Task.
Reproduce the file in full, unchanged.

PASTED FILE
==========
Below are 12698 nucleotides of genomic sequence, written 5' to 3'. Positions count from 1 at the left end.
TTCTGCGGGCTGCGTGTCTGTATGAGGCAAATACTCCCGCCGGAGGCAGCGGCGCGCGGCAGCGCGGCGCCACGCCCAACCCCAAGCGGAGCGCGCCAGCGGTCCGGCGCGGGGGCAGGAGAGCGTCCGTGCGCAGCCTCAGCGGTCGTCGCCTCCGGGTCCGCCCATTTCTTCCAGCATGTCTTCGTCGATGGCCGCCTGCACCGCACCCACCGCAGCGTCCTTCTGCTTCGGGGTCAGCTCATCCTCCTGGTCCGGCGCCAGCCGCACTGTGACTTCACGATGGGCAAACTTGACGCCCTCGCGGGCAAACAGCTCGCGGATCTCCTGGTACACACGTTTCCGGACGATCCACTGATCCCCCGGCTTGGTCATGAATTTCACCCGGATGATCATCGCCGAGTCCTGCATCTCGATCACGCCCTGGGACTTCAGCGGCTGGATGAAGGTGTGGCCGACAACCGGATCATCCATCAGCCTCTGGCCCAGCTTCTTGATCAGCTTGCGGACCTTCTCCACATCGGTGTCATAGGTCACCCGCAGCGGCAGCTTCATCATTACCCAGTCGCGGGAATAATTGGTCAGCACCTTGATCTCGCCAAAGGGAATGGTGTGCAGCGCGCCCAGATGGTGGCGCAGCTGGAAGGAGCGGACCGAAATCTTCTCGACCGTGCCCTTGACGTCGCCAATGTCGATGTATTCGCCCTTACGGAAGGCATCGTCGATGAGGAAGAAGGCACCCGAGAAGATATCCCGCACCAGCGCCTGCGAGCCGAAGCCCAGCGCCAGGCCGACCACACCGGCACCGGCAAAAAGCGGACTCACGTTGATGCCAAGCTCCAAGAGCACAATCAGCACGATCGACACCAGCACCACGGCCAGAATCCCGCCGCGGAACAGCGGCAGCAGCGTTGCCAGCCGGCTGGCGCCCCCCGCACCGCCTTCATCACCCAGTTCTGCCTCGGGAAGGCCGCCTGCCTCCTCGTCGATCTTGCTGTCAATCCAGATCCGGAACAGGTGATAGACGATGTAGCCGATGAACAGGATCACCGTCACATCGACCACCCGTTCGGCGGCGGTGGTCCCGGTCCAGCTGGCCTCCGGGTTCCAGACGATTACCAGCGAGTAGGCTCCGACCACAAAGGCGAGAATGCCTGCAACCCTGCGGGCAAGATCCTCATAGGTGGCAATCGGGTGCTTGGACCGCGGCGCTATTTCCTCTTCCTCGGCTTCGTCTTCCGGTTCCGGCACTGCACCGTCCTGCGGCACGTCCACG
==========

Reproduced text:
Below are 12698 nucleotides of genomic sequence, written 5' to 3'. Positions count from 1 at the left end.
TTCTGCGGGCTGCGTGTCTGTATGAGGCAAATACTCCCGCCGGAGGCAGCGGCGCGCGGCAGCGCGGCGCCACGCCCAACCCCAAGCGGAGCGCGCCAGCGGTCCGGCGCGGGGGCAGGAGAGCGTCCGTGCGCAGCCTCAGCGGTCGTCGCCTCCGGGTCCGCCCATTTCTTCCAGCATGTCTTCGTCGATGGCCGCCTGCACCGCACCCACCGCAGCGTCCTTCTGCTTCGGGGTCAGCTCATCCTCCTGGTCCGGCGCCAGCCGCACTGTGACTTCACGATGGGCAAACTTGACGCCCTCGCGGGCAAACAGCTCGCGGATCTCCTGGTACACACGTTTCCGGACGATCCACTGATCCCCCGGCTTGGTCATGAATTTCACCCGGATGATCATCGCCGAGTCCTGCATCTCGATCACGCCCTGGGACTTCAGCGGCTGGATGAAGGTGTGGCCGACAACCGGATCATCCATCAGCCTCTGGCCCAGCTTCTTGATCAGCTTGCGGACCTTCTCCACATCGGTGTCATAGGTCACCCGCAGCGGCAGCTTCATCATTACCCAGTCGCGGGAATAATTGGTCAGCACCTTGATCTCGCCAAAGGGAATGGTGTGCAGCGCGCCCAGATGGTGGCGCAGCTGGAAGGAGCGGACCGAAATCTTCTCGACCGTGCCCTTGACGTCGCCAATGTCGATGTATTCGCCCTTACGGAAGGCATCGTCGATGAGGAAGAAGGCACCCGAGAAGATATCCCGCACCAGCGCCTGCGAGCCGAAGCCCAGCGCCAGGCCGACCACACCGGCACCGGCAAAAAGCGGACTCACGTTGATGCCAAGCTCCAAGAGCACAATCAGCACGATCGACACCAGCACCACGGCCAGAATCCCGCCGCGGAACAGCGGCAGCAGCGTTGCCAGCCGGCTGGCGCCCCCCGCACCGCCTTCATCACCCAGTTCTGCCTCGGGAAGGCCGCCTGCCTCCTCGTCGATCTTGCTGTCAATCCAGATCCGGAACAGGTGATAGACGATGTAGCCGATGAACAGGATCACCGTCACATCGACCACCCGTTCGGCGGCGGTGGTCCCGGTCCAGCTGGCCTCCGGGTTCCAGACGATTACCAGCGAGTAGGCTCCGACCACAAAGGCGAGAATGCCTGCAACCCTGCGGGCAAGATCCTCATAGGTGGCAATCGGGTGCTTGGACCGCGGCGCTATTTCCTCTTCCTCGGCTTCGTCTTCCGGTTCCGGCACTGCACCGTCCTGCGGCACGTCCACG